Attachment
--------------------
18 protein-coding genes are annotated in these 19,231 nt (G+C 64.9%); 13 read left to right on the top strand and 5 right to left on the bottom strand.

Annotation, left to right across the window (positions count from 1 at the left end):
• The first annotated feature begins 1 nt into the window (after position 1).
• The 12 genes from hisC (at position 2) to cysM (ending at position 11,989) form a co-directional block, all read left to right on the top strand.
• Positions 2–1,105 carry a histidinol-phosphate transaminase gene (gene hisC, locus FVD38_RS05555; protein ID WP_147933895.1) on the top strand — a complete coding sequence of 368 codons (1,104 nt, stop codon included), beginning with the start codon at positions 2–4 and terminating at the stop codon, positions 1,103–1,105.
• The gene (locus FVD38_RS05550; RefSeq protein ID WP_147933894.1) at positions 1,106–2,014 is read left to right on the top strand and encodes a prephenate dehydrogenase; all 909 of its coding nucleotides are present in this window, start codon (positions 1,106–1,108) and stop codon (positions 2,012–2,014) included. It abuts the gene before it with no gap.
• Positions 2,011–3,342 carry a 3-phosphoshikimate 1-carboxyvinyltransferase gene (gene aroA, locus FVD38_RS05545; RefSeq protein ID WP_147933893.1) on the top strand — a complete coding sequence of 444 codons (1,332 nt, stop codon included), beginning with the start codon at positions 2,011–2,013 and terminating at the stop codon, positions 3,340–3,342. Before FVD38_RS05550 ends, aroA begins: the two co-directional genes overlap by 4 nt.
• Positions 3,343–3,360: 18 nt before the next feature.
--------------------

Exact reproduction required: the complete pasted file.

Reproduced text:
18 protein-coding genes are annotated in these 19,231 nt (G+C 64.9%); 13 read left to right on the top strand and 5 right to left on the bottom strand.

Annotation, left to right across the window (positions count from 1 at the left end):
• The first annotated feature begins 1 nt into the window (after position 1).
• The 12 genes from hisC (at position 2) to cysM (ending at position 11,989) form a co-directional block, all read left to right on the top strand.
• Positions 2–1,105 carry a histidinol-phosphate transaminase gene (gene hisC, locus FVD38_RS05555; protein ID WP_147933895.1) on the top strand — a complete coding sequence of 368 codons (1,104 nt, stop codon included), beginning with the start codon at positions 2–4 and terminating at the stop codon, positions 1,103–1,105.
• The gene (locus FVD38_RS05550; RefSeq protein ID WP_147933894.1) at positions 1,106–2,014 is read left to right on the top strand and encodes a prephenate dehydrogenase; all 909 of its coding nucleotides are present in this window, start codon (positions 1,106–1,108) and stop codon (positions 2,012–2,014) included. It abuts the gene before it with no gap.
• Positions 2,011–3,342 carry a 3-phosphoshikimate 1-carboxyvinyltransferase gene (gene aroA, locus FVD38_RS05545; RefSeq protein ID WP_147933893.1) on the top strand — a complete coding sequence of 444 codons (1,332 nt, stop codon included), beginning with the start codon at positions 2,011–2,013 and terminating at the stop codon, positions 3,340–3,342. Before FVD38_RS05550 ends, aroA begins: the two co-directional genes overlap by 4 nt.
• Positions 3,343–3,360: 18 nt before the next feature.